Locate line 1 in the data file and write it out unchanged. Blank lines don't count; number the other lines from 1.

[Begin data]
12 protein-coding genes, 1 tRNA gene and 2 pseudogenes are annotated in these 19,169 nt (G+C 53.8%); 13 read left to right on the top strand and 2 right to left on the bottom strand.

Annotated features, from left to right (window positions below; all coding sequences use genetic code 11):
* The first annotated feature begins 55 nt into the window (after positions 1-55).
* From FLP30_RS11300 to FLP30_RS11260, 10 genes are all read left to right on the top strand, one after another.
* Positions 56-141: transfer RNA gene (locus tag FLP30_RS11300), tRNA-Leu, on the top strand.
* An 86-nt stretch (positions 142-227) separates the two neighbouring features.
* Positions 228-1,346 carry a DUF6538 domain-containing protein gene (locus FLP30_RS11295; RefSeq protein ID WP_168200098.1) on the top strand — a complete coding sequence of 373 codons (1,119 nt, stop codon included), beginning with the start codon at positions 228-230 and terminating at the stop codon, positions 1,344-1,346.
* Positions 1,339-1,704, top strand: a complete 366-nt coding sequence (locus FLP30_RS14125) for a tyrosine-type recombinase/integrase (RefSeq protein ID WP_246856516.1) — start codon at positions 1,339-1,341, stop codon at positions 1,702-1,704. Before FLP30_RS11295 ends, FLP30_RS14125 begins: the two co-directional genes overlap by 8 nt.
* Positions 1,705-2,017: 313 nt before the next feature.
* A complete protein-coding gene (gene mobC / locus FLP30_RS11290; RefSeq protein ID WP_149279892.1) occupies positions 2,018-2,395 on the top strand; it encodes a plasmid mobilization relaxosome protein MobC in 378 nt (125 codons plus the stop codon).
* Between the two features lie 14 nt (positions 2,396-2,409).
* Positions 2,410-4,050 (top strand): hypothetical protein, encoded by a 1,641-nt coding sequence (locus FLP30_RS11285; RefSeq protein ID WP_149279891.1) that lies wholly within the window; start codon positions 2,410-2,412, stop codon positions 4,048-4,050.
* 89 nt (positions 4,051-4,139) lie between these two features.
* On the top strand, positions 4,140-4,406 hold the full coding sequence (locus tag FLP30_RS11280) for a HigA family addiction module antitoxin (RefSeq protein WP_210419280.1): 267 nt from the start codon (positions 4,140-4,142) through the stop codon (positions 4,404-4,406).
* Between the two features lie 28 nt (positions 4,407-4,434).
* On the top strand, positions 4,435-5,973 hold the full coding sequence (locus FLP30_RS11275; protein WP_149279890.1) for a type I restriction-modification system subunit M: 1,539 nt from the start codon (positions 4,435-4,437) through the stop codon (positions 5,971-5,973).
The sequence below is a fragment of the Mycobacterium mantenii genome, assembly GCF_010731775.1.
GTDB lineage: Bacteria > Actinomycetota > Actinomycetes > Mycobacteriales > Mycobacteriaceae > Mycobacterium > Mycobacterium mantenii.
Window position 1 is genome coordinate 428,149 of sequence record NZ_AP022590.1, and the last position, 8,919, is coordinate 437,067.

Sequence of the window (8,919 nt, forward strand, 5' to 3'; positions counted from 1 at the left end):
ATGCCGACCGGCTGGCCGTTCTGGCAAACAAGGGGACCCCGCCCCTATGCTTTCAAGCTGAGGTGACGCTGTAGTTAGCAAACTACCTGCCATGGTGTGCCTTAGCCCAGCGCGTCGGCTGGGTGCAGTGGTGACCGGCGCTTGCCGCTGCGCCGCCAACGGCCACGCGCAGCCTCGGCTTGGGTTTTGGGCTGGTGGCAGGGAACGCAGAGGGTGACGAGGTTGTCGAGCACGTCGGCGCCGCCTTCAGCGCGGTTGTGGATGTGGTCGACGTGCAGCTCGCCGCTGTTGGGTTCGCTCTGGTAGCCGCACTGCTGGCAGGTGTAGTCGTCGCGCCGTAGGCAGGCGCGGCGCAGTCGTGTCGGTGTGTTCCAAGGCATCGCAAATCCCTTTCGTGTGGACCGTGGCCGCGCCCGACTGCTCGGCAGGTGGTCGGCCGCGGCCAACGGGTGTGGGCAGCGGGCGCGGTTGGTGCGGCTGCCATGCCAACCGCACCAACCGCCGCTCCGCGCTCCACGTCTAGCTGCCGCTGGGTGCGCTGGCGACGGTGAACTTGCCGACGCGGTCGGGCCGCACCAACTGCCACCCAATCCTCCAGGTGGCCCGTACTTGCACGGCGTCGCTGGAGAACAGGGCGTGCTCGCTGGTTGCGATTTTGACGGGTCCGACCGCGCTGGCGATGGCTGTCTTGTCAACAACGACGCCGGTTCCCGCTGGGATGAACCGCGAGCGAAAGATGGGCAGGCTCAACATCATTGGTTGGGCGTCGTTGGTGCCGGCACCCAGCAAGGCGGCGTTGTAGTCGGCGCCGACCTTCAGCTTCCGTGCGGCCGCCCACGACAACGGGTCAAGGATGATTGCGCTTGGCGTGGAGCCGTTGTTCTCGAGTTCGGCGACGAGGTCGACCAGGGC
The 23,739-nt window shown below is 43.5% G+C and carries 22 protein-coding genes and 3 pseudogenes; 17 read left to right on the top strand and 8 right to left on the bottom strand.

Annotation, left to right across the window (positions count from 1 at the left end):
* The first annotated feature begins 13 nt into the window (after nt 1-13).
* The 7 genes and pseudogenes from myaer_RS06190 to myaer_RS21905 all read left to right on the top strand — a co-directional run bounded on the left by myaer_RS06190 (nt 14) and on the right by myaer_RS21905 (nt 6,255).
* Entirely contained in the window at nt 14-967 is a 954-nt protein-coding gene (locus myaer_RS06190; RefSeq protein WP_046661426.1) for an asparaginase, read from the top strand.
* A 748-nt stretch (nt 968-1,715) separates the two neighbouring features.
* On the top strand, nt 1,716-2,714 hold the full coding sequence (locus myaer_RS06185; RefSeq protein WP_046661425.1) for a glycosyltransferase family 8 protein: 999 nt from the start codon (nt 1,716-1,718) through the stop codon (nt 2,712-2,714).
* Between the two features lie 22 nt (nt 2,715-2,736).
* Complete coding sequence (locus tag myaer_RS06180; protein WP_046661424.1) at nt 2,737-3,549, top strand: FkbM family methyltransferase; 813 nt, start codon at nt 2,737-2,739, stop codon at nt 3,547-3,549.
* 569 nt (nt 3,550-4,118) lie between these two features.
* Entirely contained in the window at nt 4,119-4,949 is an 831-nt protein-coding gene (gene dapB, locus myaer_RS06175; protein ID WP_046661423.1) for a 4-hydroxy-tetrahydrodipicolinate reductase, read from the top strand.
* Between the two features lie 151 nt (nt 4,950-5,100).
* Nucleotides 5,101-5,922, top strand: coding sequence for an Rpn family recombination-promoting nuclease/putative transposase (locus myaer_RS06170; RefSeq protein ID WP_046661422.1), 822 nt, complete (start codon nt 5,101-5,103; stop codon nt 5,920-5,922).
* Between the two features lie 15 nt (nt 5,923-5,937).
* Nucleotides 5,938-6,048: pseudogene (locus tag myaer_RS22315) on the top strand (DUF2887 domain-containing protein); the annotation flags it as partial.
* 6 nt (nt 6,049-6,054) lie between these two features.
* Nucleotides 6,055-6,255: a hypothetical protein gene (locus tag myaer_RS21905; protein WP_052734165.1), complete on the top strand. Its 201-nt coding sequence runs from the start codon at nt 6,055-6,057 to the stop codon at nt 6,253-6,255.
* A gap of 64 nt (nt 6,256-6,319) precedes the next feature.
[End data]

12 protein-coding genes, 1 tRNA gene and 2 pseudogenes are annotated in these 19,169 nt (G+C 53.8%); 13 read left to right on the top strand and 2 right to left on the bottom strand.